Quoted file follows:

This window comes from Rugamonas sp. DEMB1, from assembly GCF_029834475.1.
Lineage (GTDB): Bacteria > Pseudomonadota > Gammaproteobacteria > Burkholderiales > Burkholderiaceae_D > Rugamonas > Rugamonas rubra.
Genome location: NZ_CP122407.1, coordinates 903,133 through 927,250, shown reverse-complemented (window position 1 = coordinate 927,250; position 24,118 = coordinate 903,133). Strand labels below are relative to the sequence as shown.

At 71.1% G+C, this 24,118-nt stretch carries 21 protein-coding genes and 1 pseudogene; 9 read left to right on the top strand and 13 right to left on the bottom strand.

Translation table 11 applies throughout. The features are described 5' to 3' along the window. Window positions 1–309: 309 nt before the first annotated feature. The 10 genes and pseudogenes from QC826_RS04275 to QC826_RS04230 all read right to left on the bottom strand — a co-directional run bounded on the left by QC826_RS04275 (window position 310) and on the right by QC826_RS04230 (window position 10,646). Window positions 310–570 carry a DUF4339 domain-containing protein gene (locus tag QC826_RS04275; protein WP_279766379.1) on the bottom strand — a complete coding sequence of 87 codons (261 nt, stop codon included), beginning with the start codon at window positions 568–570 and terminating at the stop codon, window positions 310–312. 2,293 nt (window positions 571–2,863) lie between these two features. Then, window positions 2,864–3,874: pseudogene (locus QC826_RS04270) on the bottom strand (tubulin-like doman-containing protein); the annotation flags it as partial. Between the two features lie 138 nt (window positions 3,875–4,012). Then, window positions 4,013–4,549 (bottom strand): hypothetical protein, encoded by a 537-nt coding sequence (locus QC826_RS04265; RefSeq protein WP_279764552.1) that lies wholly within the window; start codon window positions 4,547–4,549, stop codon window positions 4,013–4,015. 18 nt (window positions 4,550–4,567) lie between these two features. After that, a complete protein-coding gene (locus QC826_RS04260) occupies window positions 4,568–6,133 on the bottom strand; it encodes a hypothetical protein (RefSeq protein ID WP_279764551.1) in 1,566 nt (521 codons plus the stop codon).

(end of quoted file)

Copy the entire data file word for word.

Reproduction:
This window comes from Rugamonas sp. DEMB1, from assembly GCF_029834475.1.
Lineage (GTDB): Bacteria > Pseudomonadota > Gammaproteobacteria > Burkholderiales > Burkholderiaceae_D > Rugamonas > Rugamonas rubra.
Genome location: NZ_CP122407.1, coordinates 903,133 through 927,250, shown reverse-complemented (window position 1 = coordinate 927,250; position 24,118 = coordinate 903,133). Strand labels below are relative to the sequence as shown.

At 71.1% G+C, this 24,118-nt stretch carries 21 protein-coding genes and 1 pseudogene; 9 read left to right on the top strand and 13 right to left on the bottom strand.

Translation table 11 applies throughout. The features are described 5' to 3' along the window. Window positions 1–309: 309 nt before the first annotated feature. The 10 genes and pseudogenes from QC826_RS04275 to QC826_RS04230 all read right to left on the bottom strand — a co-directional run bounded on the left by QC826_RS04275 (window position 310) and on the right by QC826_RS04230 (window position 10,646). Window positions 310–570 carry a DUF4339 domain-containing protein gene (locus tag QC826_RS04275; protein WP_279766379.1) on the bottom strand — a complete coding sequence of 87 codons (261 nt, stop codon included), beginning with the start codon at window positions 568–570 and terminating at the stop codon, window positions 310–312. 2,293 nt (window positions 571–2,863) lie between these two features. Then, window positions 2,864–3,874: pseudogene (locus QC826_RS04270) on the bottom strand (tubulin-like doman-containing protein); the annotation flags it as partial. Between the two features lie 138 nt (window positions 3,875–4,012). Then, window positions 4,013–4,549 (bottom strand): hypothetical protein, encoded by a 537-nt coding sequence (locus QC826_RS04265; RefSeq protein WP_279764552.1) that lies wholly within the window; start codon window positions 4,547–4,549, stop codon window positions 4,013–4,015. 18 nt (window positions 4,550–4,567) lie between these two features. After that, a complete protein-coding gene (locus QC826_RS04260) occupies window positions 4,568–6,133 on the bottom strand; it encodes a hypothetical protein (RefSeq protein ID WP_279764551.1) in 1,566 nt (521 codons plus the stop codon).